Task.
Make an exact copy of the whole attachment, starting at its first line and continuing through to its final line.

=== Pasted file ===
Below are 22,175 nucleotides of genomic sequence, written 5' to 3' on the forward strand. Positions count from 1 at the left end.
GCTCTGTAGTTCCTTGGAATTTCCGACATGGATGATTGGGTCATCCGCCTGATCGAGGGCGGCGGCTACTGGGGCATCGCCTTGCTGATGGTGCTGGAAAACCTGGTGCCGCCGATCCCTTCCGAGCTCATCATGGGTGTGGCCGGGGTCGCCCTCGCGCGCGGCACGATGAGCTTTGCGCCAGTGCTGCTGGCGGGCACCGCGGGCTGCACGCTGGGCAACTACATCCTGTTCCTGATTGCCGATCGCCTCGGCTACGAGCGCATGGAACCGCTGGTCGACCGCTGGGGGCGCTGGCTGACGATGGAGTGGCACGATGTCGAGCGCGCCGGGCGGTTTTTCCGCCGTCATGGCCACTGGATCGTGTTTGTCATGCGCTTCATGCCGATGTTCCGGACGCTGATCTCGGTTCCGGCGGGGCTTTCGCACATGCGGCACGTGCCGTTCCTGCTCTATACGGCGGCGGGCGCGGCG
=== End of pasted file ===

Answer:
Below are 22,175 nucleotides of genomic sequence, written 5' to 3' on the forward strand. Positions count from 1 at the left end.
GCTCTGTAGTTCCTTGGAATTTCCGACATGGATGATTGGGTCATCCGCCTGATCGAGGGCGGCGGCTACTGGGGCATCGCCTTGCTGATGGTGCTGGAAAACCTGGTGCCGCCGATCCCTTCCGAGCTCATCATGGGTGTGGCCGGGGTCGCCCTCGCGCGCGGCACGATGAGCTTTGCGCCAGTGCTGCTGGCGGGCACCGCGGGCTGCACGCTGGGCAACTACATCCTGTTCCTGATTGCCGATCGCCTCGGCTACGAGCGCATGGAACCGCTGGTCGACCGCTGGGGGCGCTGGCTGACGATGGAGTGGCACGATGTCGAGCGCGCCGGGCGGTTTTTCCGCCGTCATGGCCACTGGATCGTGTTTGTCATGCGCTTCATGCCGATGTTCCGGACGCTGATCTCGGTTCCGGCGGGGCTTTCGCACATGCGGCACGTGCCGTTCCTGCTCTATACGGCGGCGGGCGCGGCG